Randy Bernard is a marketer, first and foremost, and he knew exactly what he was doing Monday morning when we were chatting over at Exhibition Place and he ever so casually said, "You know, I’d really like to see Paul Tracy in this race," meaning the 2012 Honda Indy Toronto July 6-8.
The CEO of the IZOD IndyCar Series had flown into Toronto to participate in a media conference to announce a new three-year contract between the city of Toronto, Savoree-Green Racing, Tourism Toronto and Honda Canada that will see the Honda Indy continue at the CNE through 2014.
Yes, it was a good news story – but not the sort that generates either big headlines or, more important for the organizers, ticket sales.
So why not stir the pot a bit by musing about the possibility of the "Thrill from West Hill" finishing his fabulous Indy car career on the track and in the event near and dear to him and his millions of fans.
It was a good hook to throw out, too, because the name Paul Tracy always generates good newspaper and Internet traffic and, let’s face it, there hasn’t exactly been a lineup at his door this year to sign him to an IndyCar contract.
For his part, once I got hold of him at his home in Phoenix Monday evening, Tracy was enthusiastic and yet skeptical at the same time.
We were talking off the record, so I have to be careful with his quotes, but he said – in so many words – that he doesn’t want to be embarrassed in Toronto. That means he wants a ride in a car that has either Honda or Chevrolet power.
"I’ll give you a quote," he told me. "Tell him (Bernard) that if he can guarantee me a ride in a car with a Honda or a Chevrolet engine, then I’ll be glad to fly up there and help him promote that race."
But otherwise, he continued, he’s not all that interested.
"I love to race in Toronto, in front of my hometown fans, but I’ll need a good car," he said. "A second Sam Schmidt car, for instance; I could handle that. (Schmidt runs Honda engines in the IndyCar series – he’s partners in the team with former driver Davey Hamilton, a good friend of Tracy's – and has one driver at present, Simon Pagenaud.)
What we have here, then, is a savvy CEO-promoter named Bernard who drops a bon mot into the lap of a reporter, me, who gets something up on the Internet that gets a reaction from the driver, Tracy, and all of a sudden, the ball that didn't even exist a day ago is suddenly rolling.
Honda Canada has sponsored Tracy in the past but they made it clear earlier this year that he no longer figured in their long-range racing plans. But, at the time, the pitch they were getting was for a season, or for a series of races.
This is just one race. The Honda Indy Toronto. It's their baby. And the old gladiator’s ready to suit up for one last joust.
He just needs a little help to make it happen.
Spanish Grand Prix inferno follow-up:
Williams F1 announced Monday that one crew member remains in hospital in Spain being treated for burns suffered in that incredible post-Grand Prix garage fire on Sunday.
The team issued a statement Monday saying two team members had been discharged from hospital and were home in England and the third man was expected to rejoin the team shortly.
Sir Frank Williams thanked everyone who assisted after the fire broke out and said the incident "demonstrated the genuine cohesiveness, camaraderie and spirit of co-operation that exists within the Formula One paddock. The astonishing response from the teams and other paddock personnel was immediate, unconditional and overwhelming."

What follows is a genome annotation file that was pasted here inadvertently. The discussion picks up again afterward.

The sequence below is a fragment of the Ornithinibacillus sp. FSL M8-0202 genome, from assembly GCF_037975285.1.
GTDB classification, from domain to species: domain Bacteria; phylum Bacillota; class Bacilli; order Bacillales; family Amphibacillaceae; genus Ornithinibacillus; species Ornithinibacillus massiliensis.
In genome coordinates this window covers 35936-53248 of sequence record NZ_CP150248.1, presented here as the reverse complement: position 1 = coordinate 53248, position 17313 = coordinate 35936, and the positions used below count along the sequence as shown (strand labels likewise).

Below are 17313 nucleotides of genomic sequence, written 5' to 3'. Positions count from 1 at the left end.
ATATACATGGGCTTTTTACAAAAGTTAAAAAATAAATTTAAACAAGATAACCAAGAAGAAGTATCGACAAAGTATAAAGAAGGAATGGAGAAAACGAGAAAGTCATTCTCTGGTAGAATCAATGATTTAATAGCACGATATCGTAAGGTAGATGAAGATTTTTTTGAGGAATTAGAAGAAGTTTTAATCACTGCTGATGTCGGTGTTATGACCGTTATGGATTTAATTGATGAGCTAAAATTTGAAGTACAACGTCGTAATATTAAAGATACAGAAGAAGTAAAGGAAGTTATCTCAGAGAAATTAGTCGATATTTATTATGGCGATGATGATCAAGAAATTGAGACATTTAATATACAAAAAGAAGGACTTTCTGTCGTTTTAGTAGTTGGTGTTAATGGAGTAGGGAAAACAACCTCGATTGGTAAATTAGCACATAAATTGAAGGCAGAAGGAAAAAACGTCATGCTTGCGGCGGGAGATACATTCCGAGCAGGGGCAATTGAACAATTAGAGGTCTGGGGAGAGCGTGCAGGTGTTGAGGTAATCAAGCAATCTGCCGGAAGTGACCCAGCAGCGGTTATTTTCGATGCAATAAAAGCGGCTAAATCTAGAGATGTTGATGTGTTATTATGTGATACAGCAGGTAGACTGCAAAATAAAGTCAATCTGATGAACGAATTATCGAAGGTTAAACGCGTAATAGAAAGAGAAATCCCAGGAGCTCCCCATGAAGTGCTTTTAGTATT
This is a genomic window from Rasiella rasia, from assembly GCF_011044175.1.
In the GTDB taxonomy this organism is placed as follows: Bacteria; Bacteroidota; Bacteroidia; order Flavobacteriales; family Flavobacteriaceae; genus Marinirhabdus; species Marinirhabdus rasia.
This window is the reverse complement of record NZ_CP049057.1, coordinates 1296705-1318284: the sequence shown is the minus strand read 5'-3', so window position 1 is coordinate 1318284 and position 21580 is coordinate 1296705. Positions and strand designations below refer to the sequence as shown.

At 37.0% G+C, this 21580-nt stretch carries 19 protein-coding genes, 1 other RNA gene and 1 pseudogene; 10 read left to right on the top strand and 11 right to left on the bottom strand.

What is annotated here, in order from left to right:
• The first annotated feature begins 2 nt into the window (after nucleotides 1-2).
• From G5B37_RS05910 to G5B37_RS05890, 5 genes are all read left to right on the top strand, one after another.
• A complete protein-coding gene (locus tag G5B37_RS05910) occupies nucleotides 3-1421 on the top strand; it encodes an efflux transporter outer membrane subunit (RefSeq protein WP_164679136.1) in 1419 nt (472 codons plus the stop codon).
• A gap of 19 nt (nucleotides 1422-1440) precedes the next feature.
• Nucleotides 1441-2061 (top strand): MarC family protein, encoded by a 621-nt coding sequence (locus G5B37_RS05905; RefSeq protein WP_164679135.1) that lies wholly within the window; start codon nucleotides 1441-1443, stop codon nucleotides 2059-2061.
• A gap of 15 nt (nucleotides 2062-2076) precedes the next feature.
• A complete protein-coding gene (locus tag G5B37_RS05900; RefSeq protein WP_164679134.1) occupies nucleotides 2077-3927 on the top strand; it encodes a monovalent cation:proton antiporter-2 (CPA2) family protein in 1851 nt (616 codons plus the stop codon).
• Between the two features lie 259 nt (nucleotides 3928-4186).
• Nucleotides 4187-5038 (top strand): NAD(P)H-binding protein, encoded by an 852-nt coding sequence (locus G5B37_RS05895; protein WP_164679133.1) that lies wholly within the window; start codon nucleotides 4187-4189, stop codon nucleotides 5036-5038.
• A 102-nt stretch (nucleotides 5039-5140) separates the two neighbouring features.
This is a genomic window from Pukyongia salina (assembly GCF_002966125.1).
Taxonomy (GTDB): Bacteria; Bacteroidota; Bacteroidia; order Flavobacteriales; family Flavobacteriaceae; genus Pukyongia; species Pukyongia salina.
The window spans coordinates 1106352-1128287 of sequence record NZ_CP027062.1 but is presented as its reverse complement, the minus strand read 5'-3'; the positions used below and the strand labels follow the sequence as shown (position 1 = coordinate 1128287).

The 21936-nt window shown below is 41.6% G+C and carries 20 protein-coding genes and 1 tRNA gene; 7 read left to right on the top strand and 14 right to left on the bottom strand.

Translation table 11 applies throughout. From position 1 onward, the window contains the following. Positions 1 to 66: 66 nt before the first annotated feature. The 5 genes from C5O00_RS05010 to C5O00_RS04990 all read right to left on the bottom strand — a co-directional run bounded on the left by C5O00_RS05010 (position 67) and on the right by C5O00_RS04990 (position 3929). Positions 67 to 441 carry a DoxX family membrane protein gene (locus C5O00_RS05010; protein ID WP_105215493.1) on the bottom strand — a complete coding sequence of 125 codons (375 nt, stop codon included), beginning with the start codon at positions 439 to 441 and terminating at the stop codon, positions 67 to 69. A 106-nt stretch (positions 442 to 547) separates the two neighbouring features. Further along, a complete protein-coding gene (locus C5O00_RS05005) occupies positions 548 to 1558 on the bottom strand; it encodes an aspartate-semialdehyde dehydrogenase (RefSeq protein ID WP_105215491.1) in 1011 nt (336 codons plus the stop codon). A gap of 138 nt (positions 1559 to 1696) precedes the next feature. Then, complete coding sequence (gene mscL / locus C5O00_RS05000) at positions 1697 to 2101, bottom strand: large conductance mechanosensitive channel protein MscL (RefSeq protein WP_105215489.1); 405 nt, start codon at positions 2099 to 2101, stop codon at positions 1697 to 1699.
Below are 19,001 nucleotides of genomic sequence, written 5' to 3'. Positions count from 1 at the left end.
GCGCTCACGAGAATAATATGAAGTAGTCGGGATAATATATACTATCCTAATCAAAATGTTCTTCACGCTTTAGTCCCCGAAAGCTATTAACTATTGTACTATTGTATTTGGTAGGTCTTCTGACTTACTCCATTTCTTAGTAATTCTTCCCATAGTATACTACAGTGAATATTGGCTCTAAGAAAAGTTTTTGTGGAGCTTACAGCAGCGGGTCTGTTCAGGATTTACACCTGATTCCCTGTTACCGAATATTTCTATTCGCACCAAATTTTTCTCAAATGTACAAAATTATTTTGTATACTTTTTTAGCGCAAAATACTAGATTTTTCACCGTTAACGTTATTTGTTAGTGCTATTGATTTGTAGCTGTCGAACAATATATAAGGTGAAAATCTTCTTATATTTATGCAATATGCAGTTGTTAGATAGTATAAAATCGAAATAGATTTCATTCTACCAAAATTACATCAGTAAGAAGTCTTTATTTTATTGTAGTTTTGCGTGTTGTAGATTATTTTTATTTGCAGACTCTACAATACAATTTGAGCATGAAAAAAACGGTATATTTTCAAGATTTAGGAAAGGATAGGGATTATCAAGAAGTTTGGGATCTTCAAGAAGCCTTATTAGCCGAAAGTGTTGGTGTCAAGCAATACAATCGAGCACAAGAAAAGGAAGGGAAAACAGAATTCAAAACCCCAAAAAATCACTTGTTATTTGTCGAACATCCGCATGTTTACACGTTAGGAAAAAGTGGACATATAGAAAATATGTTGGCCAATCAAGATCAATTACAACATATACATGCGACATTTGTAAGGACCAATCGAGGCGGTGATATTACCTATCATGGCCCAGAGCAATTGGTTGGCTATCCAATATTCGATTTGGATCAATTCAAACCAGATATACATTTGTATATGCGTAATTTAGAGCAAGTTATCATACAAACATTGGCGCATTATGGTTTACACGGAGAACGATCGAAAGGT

So, a disaster was averted, in that property damage was kept to a minimum and nobody died.
However, it was oh, so close.
Photographs can tell a story, as the ones I posted with my Monday morning blog illustrate.
But my friend Pete sent me a link Monday afternoon to a video that shows just how dangerous the situation was. It runs about six minutes, but the drama is intense.
Weekend Racing Results - and other observations:
– Max Angelelli and Ricky Taylor won the Grand Am Rolex Sports Car Series race in New Jersey. Paul Tracy and Dr. Jim Lowe were eighth in class in their Daytona Prototype.
The big news for Canadian racing fans in this one is that the AIM Autosport of Woodbridge Team FXDD Racing with Ferrari won the GT class with Emil Assentato and Jeff Segal driving.
Michael Valiante of Vancouver was fifth in DP, Paul Dalla Lana of Toronto was fourth in GT, and Scott Maxwell of Toronto, driving for Patrick Dempsey in GT, had mechanical difficulties.
– In the Continental Tire feature, also at New Jersey, David Empringham was top Canadian, finishing sixth. Jean-Francois Dumoulin of Trois-Rivieres was ninth, Ashley McCalmont of Ancaster was 14th, Paul Dalla Lana was 16th, Scott Maxwell was 19th, Kenny Wilden of Oakville was 20th.
– In the American Le Mans Series race at Monterey, Calif., Lucas Luhr and Klaus Graf won overall. Kyle Marcelli of Barrie finished seventh overall and fifth in the Prototype Challenge class. Oliver Gavin and Tommy Milner won the GT class for Corvette. Tony Burgess of Toronto was a victim of mechanical woes.
– Ferrari is really putting the pressure on Felipe Massa, suggesting on the team’s website that a big turnaround is expected at Monaco. If not, he could get the heave-ho early. Adrien Sutil is reportedly hanging around. Why?
– Conor Daly, who learned to race up here in the Ontario Formula Fords (he’s Derek Daly’s kid), won the GP3 Series race at the weekend.